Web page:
ANOTHER UPVC APPEAL DISMISSED
In our Newsletter 160 we reported that Liverpool City Council had refused to grant retrospective planning permission for the installation of UPVC windows and doors at 179 Thingwall Road, within the Wavertree Garden Suburb Conservation Area. The owner of the house subsequently submitted an appeal, and a government-appointed Planning Inspector invited comments from interested parties.
We argued - in line with our usual policy - that there is nothing intrinsically wrong with UPVC, but that the usual type of 'Georgian bar' UPVC frame, with white plastic strips sandwiched between the double glazed panes, can never reproduce the appearance of timber glazing bars. We suggested a compromise whereby raised glazing bars might be affixed to the front panes. However, the Planning Inspector stated: 'I am not satisfied that this would overcome the harm that I have identified [to] the character and appearance of the conservation area'.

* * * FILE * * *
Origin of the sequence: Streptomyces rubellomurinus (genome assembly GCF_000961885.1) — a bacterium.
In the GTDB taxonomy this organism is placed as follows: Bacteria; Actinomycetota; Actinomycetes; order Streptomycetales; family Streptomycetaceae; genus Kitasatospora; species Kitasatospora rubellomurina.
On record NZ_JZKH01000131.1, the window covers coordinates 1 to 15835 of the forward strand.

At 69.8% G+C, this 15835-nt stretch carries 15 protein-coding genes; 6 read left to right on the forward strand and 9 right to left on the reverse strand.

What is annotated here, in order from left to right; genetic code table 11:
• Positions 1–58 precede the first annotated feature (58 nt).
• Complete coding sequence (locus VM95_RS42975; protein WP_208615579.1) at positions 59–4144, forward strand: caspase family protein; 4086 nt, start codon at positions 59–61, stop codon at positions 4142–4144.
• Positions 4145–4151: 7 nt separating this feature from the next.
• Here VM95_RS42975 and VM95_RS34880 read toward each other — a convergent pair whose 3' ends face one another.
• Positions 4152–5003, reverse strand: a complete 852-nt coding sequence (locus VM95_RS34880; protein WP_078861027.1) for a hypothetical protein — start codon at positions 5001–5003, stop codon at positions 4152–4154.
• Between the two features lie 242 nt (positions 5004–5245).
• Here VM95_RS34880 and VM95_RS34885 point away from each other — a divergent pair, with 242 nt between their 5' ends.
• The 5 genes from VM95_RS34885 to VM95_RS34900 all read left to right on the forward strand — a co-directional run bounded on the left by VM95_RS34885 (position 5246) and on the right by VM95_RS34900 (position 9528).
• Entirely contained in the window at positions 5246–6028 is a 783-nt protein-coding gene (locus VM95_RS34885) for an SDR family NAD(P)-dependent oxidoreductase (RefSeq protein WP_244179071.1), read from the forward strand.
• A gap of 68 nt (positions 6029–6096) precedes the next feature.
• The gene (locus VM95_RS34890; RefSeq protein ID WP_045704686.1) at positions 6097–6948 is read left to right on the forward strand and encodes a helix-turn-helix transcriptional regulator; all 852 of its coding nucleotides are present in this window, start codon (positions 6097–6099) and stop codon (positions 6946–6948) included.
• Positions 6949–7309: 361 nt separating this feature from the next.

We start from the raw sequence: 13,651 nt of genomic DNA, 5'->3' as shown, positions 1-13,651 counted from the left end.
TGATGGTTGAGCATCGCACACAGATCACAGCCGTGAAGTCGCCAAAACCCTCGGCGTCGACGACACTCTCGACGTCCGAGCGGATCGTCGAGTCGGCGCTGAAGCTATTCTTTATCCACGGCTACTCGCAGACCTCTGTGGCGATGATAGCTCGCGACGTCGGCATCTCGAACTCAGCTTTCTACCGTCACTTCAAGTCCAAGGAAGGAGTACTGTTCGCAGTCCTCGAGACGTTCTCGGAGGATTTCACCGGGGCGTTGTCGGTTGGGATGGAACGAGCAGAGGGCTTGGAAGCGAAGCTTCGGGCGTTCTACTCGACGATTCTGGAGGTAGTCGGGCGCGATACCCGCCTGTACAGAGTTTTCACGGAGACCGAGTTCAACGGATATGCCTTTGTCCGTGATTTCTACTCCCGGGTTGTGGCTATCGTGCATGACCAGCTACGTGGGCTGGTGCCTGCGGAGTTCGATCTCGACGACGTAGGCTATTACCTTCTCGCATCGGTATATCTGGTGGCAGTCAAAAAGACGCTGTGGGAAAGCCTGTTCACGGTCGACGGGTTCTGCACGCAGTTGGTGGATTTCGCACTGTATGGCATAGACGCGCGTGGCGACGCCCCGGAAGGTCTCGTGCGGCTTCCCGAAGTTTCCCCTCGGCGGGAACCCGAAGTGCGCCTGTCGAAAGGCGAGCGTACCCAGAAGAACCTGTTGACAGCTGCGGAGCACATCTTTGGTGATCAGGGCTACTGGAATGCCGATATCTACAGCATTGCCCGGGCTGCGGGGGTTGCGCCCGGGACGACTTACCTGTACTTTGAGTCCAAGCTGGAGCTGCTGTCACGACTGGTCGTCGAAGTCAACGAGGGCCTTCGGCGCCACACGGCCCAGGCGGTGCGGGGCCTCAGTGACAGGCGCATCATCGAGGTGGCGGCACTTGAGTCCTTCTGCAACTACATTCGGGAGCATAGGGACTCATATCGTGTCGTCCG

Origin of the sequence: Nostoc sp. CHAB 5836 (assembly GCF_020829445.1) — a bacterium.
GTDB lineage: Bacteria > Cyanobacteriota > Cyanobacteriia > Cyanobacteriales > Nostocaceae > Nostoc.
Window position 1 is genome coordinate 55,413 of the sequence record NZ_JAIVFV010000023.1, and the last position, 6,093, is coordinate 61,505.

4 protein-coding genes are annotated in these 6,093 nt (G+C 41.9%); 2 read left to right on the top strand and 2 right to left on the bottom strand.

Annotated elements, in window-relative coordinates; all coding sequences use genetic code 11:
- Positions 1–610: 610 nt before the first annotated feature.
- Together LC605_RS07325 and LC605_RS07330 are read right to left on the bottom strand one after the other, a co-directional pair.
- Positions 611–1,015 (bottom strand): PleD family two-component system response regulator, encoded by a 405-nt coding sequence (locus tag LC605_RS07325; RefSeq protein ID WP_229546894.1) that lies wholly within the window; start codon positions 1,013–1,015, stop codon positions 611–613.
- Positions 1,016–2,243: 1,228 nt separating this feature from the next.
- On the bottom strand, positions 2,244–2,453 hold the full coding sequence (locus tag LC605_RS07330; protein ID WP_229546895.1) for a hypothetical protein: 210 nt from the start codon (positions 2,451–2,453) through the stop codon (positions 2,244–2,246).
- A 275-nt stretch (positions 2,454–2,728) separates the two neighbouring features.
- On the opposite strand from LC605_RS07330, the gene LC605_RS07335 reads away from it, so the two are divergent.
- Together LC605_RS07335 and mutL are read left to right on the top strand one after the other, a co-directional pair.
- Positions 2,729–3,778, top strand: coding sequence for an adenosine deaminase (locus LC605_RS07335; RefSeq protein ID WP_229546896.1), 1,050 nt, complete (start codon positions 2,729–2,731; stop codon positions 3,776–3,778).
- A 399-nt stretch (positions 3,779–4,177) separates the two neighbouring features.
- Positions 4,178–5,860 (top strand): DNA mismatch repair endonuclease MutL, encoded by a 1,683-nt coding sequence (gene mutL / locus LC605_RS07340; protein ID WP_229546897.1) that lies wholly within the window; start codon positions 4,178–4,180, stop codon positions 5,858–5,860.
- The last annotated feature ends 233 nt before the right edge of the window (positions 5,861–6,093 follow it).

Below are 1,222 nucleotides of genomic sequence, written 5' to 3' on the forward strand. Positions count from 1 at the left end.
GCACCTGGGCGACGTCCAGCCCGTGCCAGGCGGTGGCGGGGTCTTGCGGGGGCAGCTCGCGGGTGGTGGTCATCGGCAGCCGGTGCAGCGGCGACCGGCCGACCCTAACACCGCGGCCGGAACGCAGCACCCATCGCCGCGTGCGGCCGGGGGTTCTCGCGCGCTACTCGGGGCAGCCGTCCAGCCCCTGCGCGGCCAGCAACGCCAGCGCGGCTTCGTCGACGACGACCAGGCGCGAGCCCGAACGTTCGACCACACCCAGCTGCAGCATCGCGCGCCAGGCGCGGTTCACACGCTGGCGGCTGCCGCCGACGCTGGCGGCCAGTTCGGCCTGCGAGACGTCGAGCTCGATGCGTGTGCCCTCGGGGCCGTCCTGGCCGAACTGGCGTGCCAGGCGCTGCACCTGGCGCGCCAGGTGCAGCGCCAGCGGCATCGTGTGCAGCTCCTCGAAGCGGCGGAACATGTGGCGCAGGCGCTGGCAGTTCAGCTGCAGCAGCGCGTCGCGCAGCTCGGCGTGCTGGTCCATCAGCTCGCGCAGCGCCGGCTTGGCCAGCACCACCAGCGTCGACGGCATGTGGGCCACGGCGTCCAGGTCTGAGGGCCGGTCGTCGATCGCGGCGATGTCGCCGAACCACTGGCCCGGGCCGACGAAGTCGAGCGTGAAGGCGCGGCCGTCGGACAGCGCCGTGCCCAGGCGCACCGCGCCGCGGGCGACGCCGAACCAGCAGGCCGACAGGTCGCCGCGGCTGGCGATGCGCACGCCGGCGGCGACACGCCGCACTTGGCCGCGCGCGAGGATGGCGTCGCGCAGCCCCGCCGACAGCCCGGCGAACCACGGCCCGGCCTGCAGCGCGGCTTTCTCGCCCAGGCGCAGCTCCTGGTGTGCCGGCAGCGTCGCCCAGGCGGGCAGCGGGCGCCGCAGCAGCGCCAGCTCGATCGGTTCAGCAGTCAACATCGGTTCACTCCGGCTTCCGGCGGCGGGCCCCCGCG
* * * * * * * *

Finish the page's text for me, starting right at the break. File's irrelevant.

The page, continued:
Interestingly, the Inspector took the view that, while a number of houses in the area have had their windows altered over the years - without planning permission having been applied for or obtained - this makes it more rather than less important that the Conservation Area guidelines should be enforced. The only concession he made was to allow the UPVC windows at the rear of the property to be retained.
The result of this appeal is that the newly-installed windows and door at the front of the house will have to be removed, and replaced by timber frames matching the original Garden Suburb design. We know that the City Council is currently considering enforcement action against other property owners in the Conservation Area, who have gone ahead and installed new windows without permission. This appeal decision will, we hope, serve as a warning to anyone tempted to do likewise - and to double glazing companies who try and persuade home owners that planning permission is not needed.